Renovations of the Past and Renovations to Come – Part II


  Shortly after Jill and John got married, they called me and asked “would it be okay if we lived in the old farmhouse?”  I admit I was surprised because the old house was far from appealing and it was a stretch to consider it “livable.” Yet – their interest in coming to the farm to live was, of course, very appealing to us and so the answer was “of course, you can!”
  The wheels of change moved very slowly at first. Stabilizing the house was priority number one since it need some securing at the foundation – needed a chiropractor (of sorts) to level up some of the sagging joists, and a one-of-many trips to Lowe’s for lumber and hardware.

  My husband, David, has had a lot of experience with building since he helped oversee the building of our own house and the subsequent repairs. Jill’s husband, John, has been around some construction crews and brought energy and exuberance  to the equation.  Jill and I (plus family and friends on way too many occasions) helped with demolition, clean up, running to the store, organizing the mess, running to the dump, segregating the boards for future uses,cleaning and sanding – and more cleaning and sanding.  I swear there was 100 years worth of dust and squirrels nests packed into those walls.  My mother was the cook but considering that during this extended year long episode – Jill, John, and David all maintained jobs so it was a huge help to have my mother cook us supper so we can eat and crash each evening.
  We peeled layers after layers of wallpaper off of the walls and discovered beautiful boards hiding behind it all.  We salvaged any board, trim, or door that was feasibly possible.  But admittedly – what started out as a simple face-lift slowly began to morph into a full blown renovation.  Thankfully, that evolution played out slowly.  I am sure if we knew how complex and extensive the needs of this old house were from the beginning – we wouldn’t have had the inclination to tackle them. But many things in life are that way and fortunately – as we sweated through each complicated task – we saw glimpses of the treasure that this farmhouse could become.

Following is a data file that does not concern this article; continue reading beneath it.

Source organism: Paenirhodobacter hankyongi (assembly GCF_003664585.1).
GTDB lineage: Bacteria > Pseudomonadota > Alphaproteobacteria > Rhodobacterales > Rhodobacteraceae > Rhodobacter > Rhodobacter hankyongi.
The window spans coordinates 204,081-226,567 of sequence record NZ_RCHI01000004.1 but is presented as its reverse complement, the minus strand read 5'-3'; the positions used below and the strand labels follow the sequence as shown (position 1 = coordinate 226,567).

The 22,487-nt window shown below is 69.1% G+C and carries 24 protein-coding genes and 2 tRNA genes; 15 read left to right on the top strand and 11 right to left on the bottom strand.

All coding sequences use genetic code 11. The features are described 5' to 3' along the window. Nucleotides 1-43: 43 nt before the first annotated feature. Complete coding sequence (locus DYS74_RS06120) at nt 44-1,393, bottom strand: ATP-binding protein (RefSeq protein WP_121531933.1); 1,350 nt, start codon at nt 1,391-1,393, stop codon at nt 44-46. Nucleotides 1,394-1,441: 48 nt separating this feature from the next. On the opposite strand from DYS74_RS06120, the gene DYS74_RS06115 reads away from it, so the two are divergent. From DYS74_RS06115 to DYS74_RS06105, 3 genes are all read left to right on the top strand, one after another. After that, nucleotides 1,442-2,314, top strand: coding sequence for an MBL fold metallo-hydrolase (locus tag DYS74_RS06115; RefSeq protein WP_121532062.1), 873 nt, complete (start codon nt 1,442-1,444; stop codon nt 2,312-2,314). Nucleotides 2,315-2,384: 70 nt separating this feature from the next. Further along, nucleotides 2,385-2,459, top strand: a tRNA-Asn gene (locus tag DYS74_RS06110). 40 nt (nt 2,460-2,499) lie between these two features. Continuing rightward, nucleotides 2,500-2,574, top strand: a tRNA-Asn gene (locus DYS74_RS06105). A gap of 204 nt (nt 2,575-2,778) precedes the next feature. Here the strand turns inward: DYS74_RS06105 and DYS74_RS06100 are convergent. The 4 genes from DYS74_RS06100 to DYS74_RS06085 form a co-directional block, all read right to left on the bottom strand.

Piece by piece, board by board, we took them off, figured out whether we could salvage them somehow. If we could – then they were set aside to be sanded. If not, then we replaced it. But our budget was very tight and so partly out of necessity and partly out of a desire to maintain the old timey feel of the farmhouse, we repurposed and reused as much as possible.  I think I sanded boards non-stop for about 3 months but the beauty of the farmhouse with those board walls has made it worth it. 
  After a couple of dozen drawings had been hashed over, a good floor plan was decided on by opening up a wall and creating a great-room effect. Adding a bathroom off the back kept the floor plan simple and the budget on track. Very little of the work was contracted out and for sure – we can relish the fact that this was a labor of love. All of Jill and John’s sweat equity turned an old eye sore into a home and mine and David’s contributions helped to facilitate a new beginning for the farm with an extended family unit. Jill was pregnant through much of this and the time clock was ticking to get to a “move-in-ready” stage before the arrival of baby number one.

  The house was deemed “livable” (though not finished) just in time for baby number one (Tucker) to arrive. We had promised everyone that we would have an Open House to show off our progress.  So many had helped and watched and encouraged us along our way that to finally be able to show our fruits of labor was a huge milestone.
  The renovations did not stop then. Anybody who has owned an old house can tell you that the projects never end. We like to think that we have made the old farmhouse young again – given her a new life to start a new generation with a new family. We do know that we have left her better than we found her. Let me show you a few side by side photos.
The farmhouse as we found her (in the mid-70’s)  and the farmhouse last month.

Believe it or not – the photo on the left is John in the “now” Bridal room. The room had layers of linoleum on the floor and layers of that old-fashioned wallpaper that is more like cardboard glued to the wall and to the ceiling. Behind all of that gunk was original wood floors in fairly good shape and great board walls and ceiling – all just needed a good scrubbing and some layers of paint. (I say the word “just” lightly but in reality – this was weeks worth of effort.)
   The same room is pictured below. This photo was taken a few months ago. Huge change, huh?
  And of course, the saga continues. The farmhouse is a slew of projects inside and out. Jill has perfected repurposing and turned this old decrepid house not only into a home but into an attractive and quaint reflection of the past – bringing out the best of her features for many to love and admire.
  When part III begins, I will take a glance back at the farm and how it too has evolved over these many years.  Till next time – Margie